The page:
99% of JavaScript Developers don’t know these tricks!

Adarsh gupta
4 min readSep 29, 2023

JavaScript is a weird language, but if we dig deeper, you’ll discover that things don't simply happen out-of-the-box. There is always some rational explanation for it.

Here we will look at some of the JavaScript tricks that really come in handy at some point in time. So let's get started!

1. Proxy Objects

Proxy in JavaScript is an object that wraps another object and intercepts fundamental operations like property access, assignment, or function invocation.

const validator = {
set(target, key, value) {
if (key === 'age' && !Number.isInteger(value)) {
throw new TypeError('Age must be an integer.');
target[key] = value;
return true;

const person = new Proxy({}, validator);
person.age = 30; // Valid
person.age = 'thirty'; // Throws an error

Proxies are often used for tasks like data validation, logging, and implementing advanced features like lazy loading.

2. Remove white space from left and right of a string

For this, you can use the String.prototype.trimStart() and String.prototype.trimEnd() property

const text = '   Hello, world!   ';
const trimmed = text.trimStart().trimEnd();

3. Symbol Data type

Symbol data type is a unique and immutable primitive value that was introduced in ECMAScript 6 (ES6).

// Creating a symbol
const mySymbol = Symbol('description');

// Using the symbol as an object property key
const obj = {};
obj[mySymbol] = 'This is a symbol property';

// Accessing the symbol property
console.log(obj[mySymbol]); // Output: This is a symbol property

Symbols are typically used as unique keys for object properties. They are guaranteed to be unique, which means no two symbols will ever be the same, even if they have the same description (a string that can be provided when creating a symbol).

4. Using the nullish coalescing operator (??)

The nullish coalescing operator (??) is a logical operator that returns its right-hand side operand when its left-hand side operand is null or undefined, and otherwise returns its left-hand side operand.

const name = null;
const defaultName = name ?? "default";

console.log(defaultName); // "default"

The nullish coalescing operator can be used in a variety of situations to avoid errors when a variable might be null or undefined. It is an extremely useful trick that is often overlooked. But please don’t use it unless and until you know what you are doing in life, sorry I mean in JavaScript🤓

5.Web Workers for Multithreading

Web Workers enable running JavaScript in the background to improve performance.

They allow you to run JavaScript code in the background, separate from the main thread, which is the thread responsible for handling the user interface (UI) and user interactions.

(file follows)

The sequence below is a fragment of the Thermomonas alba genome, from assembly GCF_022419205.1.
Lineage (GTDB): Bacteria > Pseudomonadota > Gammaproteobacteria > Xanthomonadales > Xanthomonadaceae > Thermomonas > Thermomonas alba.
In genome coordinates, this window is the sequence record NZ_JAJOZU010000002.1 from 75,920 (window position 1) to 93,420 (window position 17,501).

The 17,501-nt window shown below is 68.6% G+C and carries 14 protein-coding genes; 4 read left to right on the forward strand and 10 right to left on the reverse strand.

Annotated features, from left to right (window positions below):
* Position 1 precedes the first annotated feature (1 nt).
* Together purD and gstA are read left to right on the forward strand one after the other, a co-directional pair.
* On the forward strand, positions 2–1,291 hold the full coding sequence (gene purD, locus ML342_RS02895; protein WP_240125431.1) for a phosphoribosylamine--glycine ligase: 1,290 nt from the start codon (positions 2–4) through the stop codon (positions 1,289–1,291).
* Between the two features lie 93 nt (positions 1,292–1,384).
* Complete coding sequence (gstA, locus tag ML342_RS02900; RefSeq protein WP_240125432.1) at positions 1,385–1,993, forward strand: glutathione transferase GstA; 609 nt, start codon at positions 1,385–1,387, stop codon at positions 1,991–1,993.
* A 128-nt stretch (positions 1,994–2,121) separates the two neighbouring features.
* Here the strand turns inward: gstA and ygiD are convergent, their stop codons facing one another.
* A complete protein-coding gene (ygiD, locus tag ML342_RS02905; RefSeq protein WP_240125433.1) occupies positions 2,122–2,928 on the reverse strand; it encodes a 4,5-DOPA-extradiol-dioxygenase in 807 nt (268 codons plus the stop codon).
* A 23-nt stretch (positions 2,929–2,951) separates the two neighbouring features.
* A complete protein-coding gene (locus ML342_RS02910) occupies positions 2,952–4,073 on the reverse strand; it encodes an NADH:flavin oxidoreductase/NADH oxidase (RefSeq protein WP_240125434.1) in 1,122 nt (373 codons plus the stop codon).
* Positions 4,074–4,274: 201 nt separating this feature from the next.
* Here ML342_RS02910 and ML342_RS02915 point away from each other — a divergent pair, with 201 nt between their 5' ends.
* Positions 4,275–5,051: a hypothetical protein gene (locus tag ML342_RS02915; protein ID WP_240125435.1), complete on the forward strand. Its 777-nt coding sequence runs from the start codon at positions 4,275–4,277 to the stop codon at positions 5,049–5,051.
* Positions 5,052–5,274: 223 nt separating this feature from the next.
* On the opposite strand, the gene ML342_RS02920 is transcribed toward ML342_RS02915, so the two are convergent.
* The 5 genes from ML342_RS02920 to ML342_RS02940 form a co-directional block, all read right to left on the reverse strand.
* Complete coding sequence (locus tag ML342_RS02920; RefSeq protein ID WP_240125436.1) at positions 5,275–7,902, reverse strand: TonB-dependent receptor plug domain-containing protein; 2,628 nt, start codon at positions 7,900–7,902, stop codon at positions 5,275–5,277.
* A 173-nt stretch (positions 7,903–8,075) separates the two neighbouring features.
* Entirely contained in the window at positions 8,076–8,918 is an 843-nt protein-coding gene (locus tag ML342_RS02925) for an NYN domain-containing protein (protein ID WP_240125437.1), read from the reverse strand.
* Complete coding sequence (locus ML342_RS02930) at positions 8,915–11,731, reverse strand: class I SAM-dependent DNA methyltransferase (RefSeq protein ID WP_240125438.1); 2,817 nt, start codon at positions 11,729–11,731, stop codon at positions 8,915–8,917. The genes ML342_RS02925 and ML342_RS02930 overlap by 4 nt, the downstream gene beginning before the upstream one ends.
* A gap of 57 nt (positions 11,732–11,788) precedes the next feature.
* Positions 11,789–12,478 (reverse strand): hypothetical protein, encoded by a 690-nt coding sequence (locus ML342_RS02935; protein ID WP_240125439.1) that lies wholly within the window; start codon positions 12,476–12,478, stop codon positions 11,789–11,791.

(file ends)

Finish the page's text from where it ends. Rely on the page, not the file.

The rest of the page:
// Creating a Web Worker
const worker = new Worker('worker.js');

// Sending data to the worker
worker.postMessage({ data: 'To be processed' });

// Listening for messages from the worker
worker.onmessage = (e) => {
const result = e.data;
console.log('Result from worker:', result);

// Listening for messages from the main thread
self.onmessage = (e) => {
const inputData = e.data.data;

// Perform some time-consuming task
const result = processData(inputData);

// Sending the result back to the main thread

function processData(data) {
// Perform data processing here
return data.toUpperCase();

6. Using the spread operator (…)

This is right now a relatively old trick, but really comes handy at some point.

The spread operator (…) is an operator that can be used to spread the elements of an array or object into a list.

const array1 = [1, 2, 3];

console.log(...array1); // 1 2 3

7. Function Currying

Function currying and partial application are techniques that allow you to create new functions from existing functions with fewer arguments.

// Currying function for calculating the total price
function calculateTotal(price) {
return function(tax) {
return function(quantity) {
return price * quantity * (1 + tax);

// Create a curried function for a specific product
const calculateTotalForProduct = calculateTotal(10.99); // Set the base price

// Calculate the total price for a specific product with 8% tax and 3 quantity
const total = calculateTotalForProduct(0.08)(3);
console.log(`Total Price: $${total.toFixed(2)}`);

If you found this useful, be sure to like and share. What lesser-known JavaScript tips do you use? Let me know in the comments!


We have looked into some lesser-known tricks in JavaScript that can save you time and boost productivity:

  • Proxy Objects
  • Remove white space from left and right of a string
  • Symbol Data type
  • Using the nullish coalescing operator (??)
  • Web Workers for Multithreading
  • Using the spread operator (…)
  • Function Currying

Thanks for reaching this far, you are a fantastic reader!

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Adarsh gupta

Software Engineer | JavaScript developer | Technical Writer . Work with me? adarshguptaworks@gmail.com Connect with me? twitter.com/adarsh____gupta/